Brooklyn artist Leigh Davis describes her art project, “Secular Columbarium for the Island,” as an installation that would be an imagined memorial of artifacts from Southwest’s history mixed with associated objects, to create a “mythologization.”
Davis’s process uses art and research, blending interviews with residents with her inspiration to create this unique piece which connects the (e)merge art fair with the neighborhood where it is located.
In an interview, Davis shared her thoughts about the project.
What was your your experience as an artist creating this work?
It was a layered process. I began by researching online, reading books and archives in the library, talking on the phone, and communicating with people of SW through email.
The exciting part happened once I got to SW. I entered the area I had learned so much about… not just the site of the fair… but the neighborhood surrounds. This added a whole new layer to my process.
As I walked around the neighborhood and I began to meet people – either those I had previously contacted, or new people in SW – I added their facts, their stories and their items (T-shirts, photos, a napkin, ads). Plus each day I added more from the area (Subway cup, seeds on the ground, etc).
Once the installation was set up, I also created a “guide” for the visitors to the fair to reference the objects in the installation and their relationship to SW.
What are some of the things you heard from the residents while you were creating this work?
The most interesting anecdotes came from resident Vanessa Ruffin and former resident Paul (“South”) Taylor. I think the fact that these two people grew up in SW, down the street from the hotel, interested me. They had stories about the first this, or that. About the alley and the community. About the celebratory times of being young.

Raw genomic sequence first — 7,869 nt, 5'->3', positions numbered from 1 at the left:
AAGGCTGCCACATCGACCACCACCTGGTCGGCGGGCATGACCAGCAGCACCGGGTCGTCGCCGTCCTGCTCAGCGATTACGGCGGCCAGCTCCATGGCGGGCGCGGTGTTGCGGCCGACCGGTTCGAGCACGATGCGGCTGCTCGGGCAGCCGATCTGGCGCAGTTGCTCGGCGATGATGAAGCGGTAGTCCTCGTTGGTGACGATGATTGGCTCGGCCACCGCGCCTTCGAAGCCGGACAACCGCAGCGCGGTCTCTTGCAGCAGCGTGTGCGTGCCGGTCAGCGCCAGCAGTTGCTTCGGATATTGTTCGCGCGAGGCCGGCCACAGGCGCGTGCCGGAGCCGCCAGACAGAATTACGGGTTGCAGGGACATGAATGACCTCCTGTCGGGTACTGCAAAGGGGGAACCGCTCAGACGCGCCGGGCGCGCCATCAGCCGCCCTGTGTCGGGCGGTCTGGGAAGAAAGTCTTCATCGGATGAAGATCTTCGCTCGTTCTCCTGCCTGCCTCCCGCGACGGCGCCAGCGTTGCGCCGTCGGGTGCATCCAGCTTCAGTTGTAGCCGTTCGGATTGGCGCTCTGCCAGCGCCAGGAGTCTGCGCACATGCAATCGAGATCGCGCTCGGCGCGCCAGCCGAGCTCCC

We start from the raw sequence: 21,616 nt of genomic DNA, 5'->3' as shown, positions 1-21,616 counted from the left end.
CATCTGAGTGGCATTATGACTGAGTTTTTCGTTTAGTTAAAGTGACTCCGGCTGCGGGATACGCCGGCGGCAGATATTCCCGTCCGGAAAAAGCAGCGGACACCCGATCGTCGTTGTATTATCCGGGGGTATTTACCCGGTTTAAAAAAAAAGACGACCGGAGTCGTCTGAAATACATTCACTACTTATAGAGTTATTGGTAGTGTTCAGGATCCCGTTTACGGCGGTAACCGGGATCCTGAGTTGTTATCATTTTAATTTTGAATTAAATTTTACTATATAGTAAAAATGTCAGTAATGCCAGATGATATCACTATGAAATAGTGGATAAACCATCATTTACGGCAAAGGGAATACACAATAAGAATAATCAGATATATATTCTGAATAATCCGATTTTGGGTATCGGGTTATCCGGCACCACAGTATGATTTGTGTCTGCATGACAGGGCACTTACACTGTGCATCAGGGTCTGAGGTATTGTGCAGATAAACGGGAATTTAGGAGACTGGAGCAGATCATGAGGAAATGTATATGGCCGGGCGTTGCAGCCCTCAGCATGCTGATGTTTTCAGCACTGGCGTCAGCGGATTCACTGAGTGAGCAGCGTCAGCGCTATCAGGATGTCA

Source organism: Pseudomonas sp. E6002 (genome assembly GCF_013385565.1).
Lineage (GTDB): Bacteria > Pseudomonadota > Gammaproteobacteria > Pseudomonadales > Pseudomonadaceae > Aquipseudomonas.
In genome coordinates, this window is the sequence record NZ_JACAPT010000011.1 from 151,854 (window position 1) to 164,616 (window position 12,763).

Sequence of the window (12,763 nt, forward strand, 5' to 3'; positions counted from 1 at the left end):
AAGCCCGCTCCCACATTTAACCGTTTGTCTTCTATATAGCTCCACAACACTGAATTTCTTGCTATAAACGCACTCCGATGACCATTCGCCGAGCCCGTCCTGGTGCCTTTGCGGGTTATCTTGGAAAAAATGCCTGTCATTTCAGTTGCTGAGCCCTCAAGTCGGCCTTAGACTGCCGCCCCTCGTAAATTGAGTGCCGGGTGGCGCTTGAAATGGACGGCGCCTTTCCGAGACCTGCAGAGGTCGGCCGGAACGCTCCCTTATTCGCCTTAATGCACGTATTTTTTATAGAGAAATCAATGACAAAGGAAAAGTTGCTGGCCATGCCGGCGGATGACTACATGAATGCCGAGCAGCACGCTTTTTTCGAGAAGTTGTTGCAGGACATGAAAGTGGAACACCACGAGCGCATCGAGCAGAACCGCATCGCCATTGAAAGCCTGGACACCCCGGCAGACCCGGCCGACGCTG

I also found that the black experience of growing up in SW had more of a resonance with me than the white experience of the area. Perhaps because there are events, or moments that talk about the roots of segregation in the area (and the whole of the city) yet still such a rich and celebratory community.
What were some of the response you got from from other artists at the (e)merge fair and from the visitors who saw it?
The viewer comments at the fair were most valuable, especially from people who grew up in DC and had some idea of the area and its transformation over the years up to now, but who had no context to think about them.
One aim in the work was to make a connection from the neighborhood outside to inside the hotel – to create an exchange – and this was successful.
The big question is of course, what next, both for this piece which you had to disassemble to move and also what plans for the future?
I have put the project and a text about it online… a place for it to be virtually, if it cannot be physical. The next idea is to continue on a project dealing with some of the themes I found of interest in SW for another project next spring.
I am certainly more intrigued with SW now, after spending so much time thinking about it. I want to do a more specific study – a photographic work – on housing in SW.
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By Sheila Wickouski, a freelance arts and culture journalist and longtime resident of Southwest who has contributed work on history, theater, music, and the arts to area publications for more than twenty years.